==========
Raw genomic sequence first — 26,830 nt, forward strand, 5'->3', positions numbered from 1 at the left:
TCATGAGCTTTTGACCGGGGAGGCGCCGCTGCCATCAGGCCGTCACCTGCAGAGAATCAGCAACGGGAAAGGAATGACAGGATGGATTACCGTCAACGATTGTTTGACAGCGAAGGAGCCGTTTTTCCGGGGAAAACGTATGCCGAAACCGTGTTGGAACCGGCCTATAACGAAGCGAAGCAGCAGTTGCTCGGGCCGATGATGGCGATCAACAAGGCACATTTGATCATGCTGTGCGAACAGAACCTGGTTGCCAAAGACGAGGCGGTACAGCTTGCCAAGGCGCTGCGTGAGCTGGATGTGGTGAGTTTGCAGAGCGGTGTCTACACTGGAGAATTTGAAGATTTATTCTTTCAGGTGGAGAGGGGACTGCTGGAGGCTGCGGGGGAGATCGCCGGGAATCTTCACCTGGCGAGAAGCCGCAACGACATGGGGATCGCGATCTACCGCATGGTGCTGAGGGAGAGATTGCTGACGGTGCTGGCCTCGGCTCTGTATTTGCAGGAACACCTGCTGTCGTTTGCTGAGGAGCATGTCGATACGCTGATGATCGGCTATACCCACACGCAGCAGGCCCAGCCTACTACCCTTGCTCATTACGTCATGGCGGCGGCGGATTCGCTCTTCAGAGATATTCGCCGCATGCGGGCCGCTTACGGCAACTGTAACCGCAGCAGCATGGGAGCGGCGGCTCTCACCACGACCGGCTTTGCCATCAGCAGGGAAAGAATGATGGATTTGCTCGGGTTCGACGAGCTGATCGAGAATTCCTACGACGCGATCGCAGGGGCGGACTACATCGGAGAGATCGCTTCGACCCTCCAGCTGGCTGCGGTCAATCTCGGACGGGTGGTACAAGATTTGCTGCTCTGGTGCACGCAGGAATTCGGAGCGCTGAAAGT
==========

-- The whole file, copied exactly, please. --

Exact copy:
Raw genomic sequence first — 26,830 nt, forward strand, 5'->3', positions numbered from 1 at the left:
TCATGAGCTTTTGACCGGGGAGGCGCCGCTGCCATCAGGCCGTCACCTGCAGAGAATCAGCAACGGGAAAGGAATGACAGGATGGATTACCGTCAACGATTGTTTGACAGCGAAGGAGCCGTTTTTCCGGGGAAAACGTATGCCGAAACCGTGTTGGAACCGGCCTATAACGAAGCGAAGCAGCAGTTGCTCGGGCCGATGATGGCGATCAACAAGGCACATTTGATCATGCTGTGCGAACAGAACCTGGTTGCCAAAGACGAGGCGGTACAGCTTGCCAAGGCGCTGCGTGAGCTGGATGTGGTGAGTTTGCAGAGCGGTGTCTACACTGGAGAATTTGAAGATTTATTCTTTCAGGTGGAGAGGGGACTGCTGGAGGCTGCGGGGGAGATCGCCGGGAATCTTCACCTGGCGAGAAGCCGCAACGACATGGGGATCGCGATCTACCGCATGGTGCTGAGGGAGAGATTGCTGACGGTGCTGGCCTCGGCTCTGTATTTGCAGGAACACCTGCTGTCGTTTGCTGAGGAGCATGTCGATACGCTGATGATCGGCTATACCCACACGCAGCAGGCCCAGCCTACTACCCTTGCTCATTACGTCATGGCGGCGGCGGATTCGCTCTTCAGAGATATTCGCCGCATGCGGGCCGCTTACGGCAACTGTAACCGCAGCAGCATGGGAGCGGCGGCTCTCACCACGACCGGCTTTGCCATCAGCAGGGAAAGAATGATGGATTTGCTCGGGTTCGACGAGCTGATCGAGAATTCCTACGACGCGATCGCAGGGGCGGACTACATCGGAGAGATCGCTTCGACCCTCCAGCTGGCTGCGGTCAATCTCGGACGGGTGGTACAAGATTTGCTGCTCTGGTGCACGCAGGAATTCGGAGCGCTGAAAGT